Lofti Brothers going to the Mat

Christopher Tremblay Staff Sports Writer
 (l to r) Brothers Yousef and Mohammad Lotfi.
Issue Date: 
February, 2018
Article Body: 

Prior to entering high school at King Philip, Mohammad Lotfi, now a junior, had never heard of the sport of wrestling. For some reason, however, he was attracted to a poster hanging in the school advertising the wrestling team. Lotfi went to John Adams, the KP wrestling coach, and asked him about the sport. The answer he got from the coach intrigued him enough to attend the meeting and tryout for the team.
“Coach Adams told me that wrestling was a sport like nothing I had ever done and it was quite unique, so I decided to give it a shot,” Lotfi said. “After that first day, I was not too sure that I was going to continue. It was one of the hardest things that I had ever done. I was leaving exhausted, hurt and bruised and I was terrible at it.”
While Lotfi gave some serious thought to abandoning the sport, his teammates and coaches encouraged him to continue, telling him that he could be really good at it.
“After going 1-21 as a freshman everyone thought that I was going to quit, but I wanted to prove them wrong so I went and joined New England Gold (Wrestling Club in Franklin),” he said. “When I returned the next season I had improved so much people didn’t recognize me.”
That sophomore campaign, Lotfi improved to 21-8 wrestling at 132 pounds, and qualified for the States. Once there, however, he didn’t perform as well as he had hoped.
“I was going up against the best and I got my butt handed to me,” Lotfi said. “It definitely was a learning experience for me and something that I continued to use as motivation to get better.”
As Mohammad was set to begin his junior year at King Philip, his younger brother Yousef was about to enter high school as a freshman. Having played football and lacrosse before he got to King Philip, the younger Lotfi was being recruited to join his brother on the wrestling mat.
“Mo was probably the biggest influence to get me to join the wrestling team. Last fall when he was going to New England Gold I didn’t have football practice so I went along to check it out,” the younger Lotfi said. “I found it very interesting and was looking to see where it would go and having a lot of the same friends as my brother they too were telling me to join.”
Even though he had played football and lacrosse, Yousef was not ready for what awaited him during wrestling practice.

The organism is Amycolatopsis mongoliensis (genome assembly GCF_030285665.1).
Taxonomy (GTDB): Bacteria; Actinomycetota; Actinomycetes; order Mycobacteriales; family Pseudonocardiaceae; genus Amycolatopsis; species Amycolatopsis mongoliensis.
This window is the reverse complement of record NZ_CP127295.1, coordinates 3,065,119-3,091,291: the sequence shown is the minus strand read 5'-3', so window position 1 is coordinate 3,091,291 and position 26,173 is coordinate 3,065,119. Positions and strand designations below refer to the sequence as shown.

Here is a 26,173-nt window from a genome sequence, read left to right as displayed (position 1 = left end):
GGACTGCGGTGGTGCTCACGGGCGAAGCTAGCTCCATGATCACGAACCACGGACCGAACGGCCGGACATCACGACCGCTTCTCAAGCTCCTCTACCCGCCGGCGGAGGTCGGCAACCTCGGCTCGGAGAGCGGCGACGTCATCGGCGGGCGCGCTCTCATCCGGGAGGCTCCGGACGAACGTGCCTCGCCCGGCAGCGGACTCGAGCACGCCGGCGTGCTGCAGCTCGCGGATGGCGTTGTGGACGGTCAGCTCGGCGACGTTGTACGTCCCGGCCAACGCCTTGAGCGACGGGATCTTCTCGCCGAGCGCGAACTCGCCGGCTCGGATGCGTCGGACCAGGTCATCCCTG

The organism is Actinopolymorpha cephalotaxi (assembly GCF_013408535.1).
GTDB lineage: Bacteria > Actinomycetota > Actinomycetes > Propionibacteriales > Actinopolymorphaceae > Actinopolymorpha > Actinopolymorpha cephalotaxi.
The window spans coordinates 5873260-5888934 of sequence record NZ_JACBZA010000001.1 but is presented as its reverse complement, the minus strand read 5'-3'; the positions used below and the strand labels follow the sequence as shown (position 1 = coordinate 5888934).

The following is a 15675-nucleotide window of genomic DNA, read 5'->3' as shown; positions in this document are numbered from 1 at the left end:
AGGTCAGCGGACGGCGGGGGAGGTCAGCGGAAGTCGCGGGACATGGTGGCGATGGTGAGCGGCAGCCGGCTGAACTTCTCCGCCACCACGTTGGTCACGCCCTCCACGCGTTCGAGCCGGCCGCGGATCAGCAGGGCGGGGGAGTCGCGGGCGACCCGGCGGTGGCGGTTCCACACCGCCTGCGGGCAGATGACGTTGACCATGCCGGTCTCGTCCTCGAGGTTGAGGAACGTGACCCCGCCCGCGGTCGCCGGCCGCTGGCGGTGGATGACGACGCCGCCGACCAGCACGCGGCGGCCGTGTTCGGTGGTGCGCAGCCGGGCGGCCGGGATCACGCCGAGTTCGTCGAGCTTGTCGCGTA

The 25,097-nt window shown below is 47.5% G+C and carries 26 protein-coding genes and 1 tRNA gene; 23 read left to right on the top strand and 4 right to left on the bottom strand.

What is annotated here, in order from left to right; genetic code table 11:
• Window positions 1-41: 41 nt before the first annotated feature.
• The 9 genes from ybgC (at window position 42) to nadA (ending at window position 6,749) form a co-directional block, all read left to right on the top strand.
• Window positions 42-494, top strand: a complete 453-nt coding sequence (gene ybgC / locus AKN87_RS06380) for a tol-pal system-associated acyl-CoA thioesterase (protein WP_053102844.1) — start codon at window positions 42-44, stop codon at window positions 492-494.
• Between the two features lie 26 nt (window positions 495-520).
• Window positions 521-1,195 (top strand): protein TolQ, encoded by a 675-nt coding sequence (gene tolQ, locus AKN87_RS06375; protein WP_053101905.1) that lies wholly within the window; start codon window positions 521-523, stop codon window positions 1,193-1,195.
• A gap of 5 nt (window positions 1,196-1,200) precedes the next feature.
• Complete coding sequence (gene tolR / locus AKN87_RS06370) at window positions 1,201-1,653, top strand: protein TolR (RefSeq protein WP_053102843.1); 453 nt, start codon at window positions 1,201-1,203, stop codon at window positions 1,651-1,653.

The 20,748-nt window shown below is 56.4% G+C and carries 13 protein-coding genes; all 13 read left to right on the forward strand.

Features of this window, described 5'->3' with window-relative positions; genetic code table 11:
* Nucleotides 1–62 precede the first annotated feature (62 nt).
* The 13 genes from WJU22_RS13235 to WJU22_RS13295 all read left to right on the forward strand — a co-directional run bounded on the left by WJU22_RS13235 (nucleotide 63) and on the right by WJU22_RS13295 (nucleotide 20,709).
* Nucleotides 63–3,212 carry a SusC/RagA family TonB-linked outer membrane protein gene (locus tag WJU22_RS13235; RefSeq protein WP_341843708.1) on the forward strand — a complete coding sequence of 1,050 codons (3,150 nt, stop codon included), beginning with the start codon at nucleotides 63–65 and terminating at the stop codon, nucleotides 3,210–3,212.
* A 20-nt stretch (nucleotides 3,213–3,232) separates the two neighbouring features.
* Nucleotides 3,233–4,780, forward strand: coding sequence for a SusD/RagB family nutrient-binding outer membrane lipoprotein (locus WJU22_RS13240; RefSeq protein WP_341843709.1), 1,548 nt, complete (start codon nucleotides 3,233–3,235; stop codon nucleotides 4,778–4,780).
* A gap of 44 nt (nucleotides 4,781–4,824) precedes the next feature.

“That first week was not fun at all. Having played other sports I found wrestling to be by far the hardest sport I have ever tried,” he said. “You have to give 110 percent all of the time or you are not going to succeed and let me tell you there was a couple of times that I said to myself ‘What am I doing?’”
As the two Lotfi brothers prepare to wrestle for the Warriors this season, both come in with similar goals –looking to make it to the States in their respective weight class.
“I want to keep getting better and place in the top of the Hock, the Sectionals and hopefully get to the States,” Mohammad said. “My weight class (138 lbs.) is one of the tougher classes out there so I’m not sure that I’ll get to the States this year, but I’m definitely going to do so by my senior year.”
The elder Lotfi believes not only will he make it to the States by next season, but also that he will be a state contender if he can just turn that corner and stop losing matches by one or two points.
Much like his older brother, Yousef is hoping to become a state champion by the time his high school wrestling career comes to an end.
“Of the three sports, I like wrestling the best. So far it’s been a lot more fun and I get to get all my controlled aggression out on the mat,” he said. “Mo pushes me more than anyone as he wants me to win. I believe that by my senior year I will be a number one wrestler and win at the state level.”
Coach Adams agrees that both wrestlers should be able to climb that mountain and reach the peak by the time they graduate from King Philip.
“Mohammad is a legitimate wrestler and puts in the work to improve. He’s willing to do extra in order to gain his confidence on the mat in order to focus and become better,” the KP coach said. “”Yousef is a very coachable individual and picks things up quickly. He is very agile and moves around like he’s in a light weight class although he’s wrestling in the heavy weight class. If he continues at this pace, he too will turn into something special in the years to come.”
Currently both wrestlers possess winning records in their respective weight class and are on target to have a shot at the State Tournament.